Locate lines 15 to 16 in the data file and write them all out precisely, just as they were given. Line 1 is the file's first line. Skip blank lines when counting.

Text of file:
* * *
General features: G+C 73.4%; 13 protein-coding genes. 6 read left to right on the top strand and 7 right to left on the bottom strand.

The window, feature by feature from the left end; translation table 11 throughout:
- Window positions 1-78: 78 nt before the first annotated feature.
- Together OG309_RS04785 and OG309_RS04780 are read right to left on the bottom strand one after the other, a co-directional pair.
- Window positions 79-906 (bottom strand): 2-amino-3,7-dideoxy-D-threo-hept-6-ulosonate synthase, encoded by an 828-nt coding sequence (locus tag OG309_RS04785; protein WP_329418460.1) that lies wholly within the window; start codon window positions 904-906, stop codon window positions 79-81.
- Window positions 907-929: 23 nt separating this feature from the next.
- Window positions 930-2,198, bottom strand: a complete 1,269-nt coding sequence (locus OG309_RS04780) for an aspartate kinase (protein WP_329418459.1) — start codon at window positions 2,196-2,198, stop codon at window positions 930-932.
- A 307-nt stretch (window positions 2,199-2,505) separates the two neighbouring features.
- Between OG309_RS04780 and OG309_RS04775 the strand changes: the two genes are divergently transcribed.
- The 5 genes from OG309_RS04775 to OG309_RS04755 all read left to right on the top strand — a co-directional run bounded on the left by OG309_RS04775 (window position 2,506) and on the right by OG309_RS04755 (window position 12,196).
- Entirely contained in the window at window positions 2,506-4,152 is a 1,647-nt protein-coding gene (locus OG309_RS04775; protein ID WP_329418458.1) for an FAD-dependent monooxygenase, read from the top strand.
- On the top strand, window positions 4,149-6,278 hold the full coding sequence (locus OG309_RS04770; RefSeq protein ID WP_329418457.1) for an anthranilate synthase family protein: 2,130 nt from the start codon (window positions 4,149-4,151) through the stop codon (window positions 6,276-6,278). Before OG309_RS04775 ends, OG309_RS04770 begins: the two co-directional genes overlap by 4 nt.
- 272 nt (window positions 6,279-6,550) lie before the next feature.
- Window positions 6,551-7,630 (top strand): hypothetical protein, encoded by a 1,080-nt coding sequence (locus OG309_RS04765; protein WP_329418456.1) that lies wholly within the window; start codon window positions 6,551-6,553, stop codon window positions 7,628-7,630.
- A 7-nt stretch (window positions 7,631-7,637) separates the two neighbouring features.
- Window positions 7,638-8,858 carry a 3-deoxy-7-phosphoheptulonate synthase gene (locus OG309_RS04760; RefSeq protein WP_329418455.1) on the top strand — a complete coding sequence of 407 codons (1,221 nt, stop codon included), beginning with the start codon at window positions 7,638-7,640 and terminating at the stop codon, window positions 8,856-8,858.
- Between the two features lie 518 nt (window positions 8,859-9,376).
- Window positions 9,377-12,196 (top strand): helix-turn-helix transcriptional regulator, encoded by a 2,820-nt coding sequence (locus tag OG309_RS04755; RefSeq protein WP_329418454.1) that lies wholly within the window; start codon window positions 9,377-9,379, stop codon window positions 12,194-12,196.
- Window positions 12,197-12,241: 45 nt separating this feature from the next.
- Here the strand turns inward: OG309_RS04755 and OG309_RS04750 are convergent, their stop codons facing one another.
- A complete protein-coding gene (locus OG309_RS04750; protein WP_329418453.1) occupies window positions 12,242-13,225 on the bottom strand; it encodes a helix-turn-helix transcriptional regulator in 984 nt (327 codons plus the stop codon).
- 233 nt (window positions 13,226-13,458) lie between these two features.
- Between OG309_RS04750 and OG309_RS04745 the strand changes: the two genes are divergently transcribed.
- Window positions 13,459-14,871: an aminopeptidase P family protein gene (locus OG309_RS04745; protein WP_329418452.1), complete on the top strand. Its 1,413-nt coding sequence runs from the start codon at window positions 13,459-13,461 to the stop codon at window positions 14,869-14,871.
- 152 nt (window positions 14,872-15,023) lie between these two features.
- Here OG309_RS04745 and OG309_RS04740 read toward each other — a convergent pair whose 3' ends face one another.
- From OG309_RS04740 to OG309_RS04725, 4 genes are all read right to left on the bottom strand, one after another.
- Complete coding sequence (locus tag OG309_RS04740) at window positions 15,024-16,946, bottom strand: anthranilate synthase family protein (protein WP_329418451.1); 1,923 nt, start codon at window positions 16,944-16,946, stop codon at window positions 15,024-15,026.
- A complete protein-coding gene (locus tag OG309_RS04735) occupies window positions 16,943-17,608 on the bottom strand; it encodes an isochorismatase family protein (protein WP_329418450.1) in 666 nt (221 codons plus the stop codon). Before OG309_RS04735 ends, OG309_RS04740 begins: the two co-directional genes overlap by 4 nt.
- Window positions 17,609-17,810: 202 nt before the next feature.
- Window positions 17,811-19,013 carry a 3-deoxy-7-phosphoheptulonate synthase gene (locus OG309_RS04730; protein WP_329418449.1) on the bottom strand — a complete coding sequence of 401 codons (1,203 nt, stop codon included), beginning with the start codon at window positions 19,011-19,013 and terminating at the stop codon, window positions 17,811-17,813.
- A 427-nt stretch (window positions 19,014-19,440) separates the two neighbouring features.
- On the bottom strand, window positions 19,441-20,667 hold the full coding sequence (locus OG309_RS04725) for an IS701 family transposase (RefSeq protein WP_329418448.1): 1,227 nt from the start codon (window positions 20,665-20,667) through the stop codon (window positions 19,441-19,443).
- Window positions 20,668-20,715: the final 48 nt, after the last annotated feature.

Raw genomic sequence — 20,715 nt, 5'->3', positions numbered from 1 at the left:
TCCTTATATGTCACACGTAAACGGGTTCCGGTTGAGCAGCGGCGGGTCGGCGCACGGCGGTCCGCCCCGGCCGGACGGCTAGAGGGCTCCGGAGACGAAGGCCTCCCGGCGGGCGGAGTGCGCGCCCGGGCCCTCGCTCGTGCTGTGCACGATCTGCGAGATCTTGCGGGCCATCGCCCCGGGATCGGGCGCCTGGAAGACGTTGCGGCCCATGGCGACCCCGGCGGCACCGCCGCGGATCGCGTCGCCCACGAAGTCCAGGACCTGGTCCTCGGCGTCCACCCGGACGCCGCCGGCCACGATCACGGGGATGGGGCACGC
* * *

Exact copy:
- A 7-nt stretch (window positions 7,631-7,637) separates the two neighbouring features.
- Window positions 7,638-8,858 carry a 3-deoxy-7-phosphoheptulonate synthase gene (locus OG309_RS04760; RefSeq protein WP_329418455.1) on the top strand — a complete coding sequence of 407 codons (1,221 nt, stop codon included), beginning with the start codon at window positions 7,638-7,640 and terminating at the stop codon, window positions 8,856-8,858.